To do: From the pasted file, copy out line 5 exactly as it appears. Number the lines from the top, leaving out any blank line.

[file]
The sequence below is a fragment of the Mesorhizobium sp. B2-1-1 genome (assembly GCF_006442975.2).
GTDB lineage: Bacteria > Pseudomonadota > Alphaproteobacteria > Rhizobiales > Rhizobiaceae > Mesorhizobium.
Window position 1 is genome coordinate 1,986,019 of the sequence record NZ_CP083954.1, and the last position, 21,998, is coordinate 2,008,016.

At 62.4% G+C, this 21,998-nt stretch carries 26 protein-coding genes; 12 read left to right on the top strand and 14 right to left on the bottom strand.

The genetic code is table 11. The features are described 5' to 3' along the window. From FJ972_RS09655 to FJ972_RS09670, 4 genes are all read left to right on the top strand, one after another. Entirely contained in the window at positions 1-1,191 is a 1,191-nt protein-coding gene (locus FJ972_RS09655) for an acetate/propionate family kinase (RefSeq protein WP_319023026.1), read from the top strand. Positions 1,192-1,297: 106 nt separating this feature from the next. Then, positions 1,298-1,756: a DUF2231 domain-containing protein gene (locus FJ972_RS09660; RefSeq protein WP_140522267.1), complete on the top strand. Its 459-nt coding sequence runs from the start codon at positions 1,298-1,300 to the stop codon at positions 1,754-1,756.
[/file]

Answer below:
The genetic code is table 11. The features are described 5' to 3' along the window. From FJ972_RS09655 to FJ972_RS09670, 4 genes are all read left to right on the top strand, one after another. Entirely contained in the window at positions 1-1,191 is a 1,191-nt protein-coding gene (locus FJ972_RS09655) for an acetate/propionate family kinase (RefSeq protein WP_319023026.1), read from the top strand. Positions 1,192-1,297: 106 nt separating this feature from the next. Then, positions 1,298-1,756: a DUF2231 domain-containing protein gene (locus FJ972_RS09660; RefSeq protein WP_140522267.1), complete on the top strand. Its 459-nt coding sequence runs from the start codon at positions 1,298-1,300 to the stop codon at positions 1,754-1,756.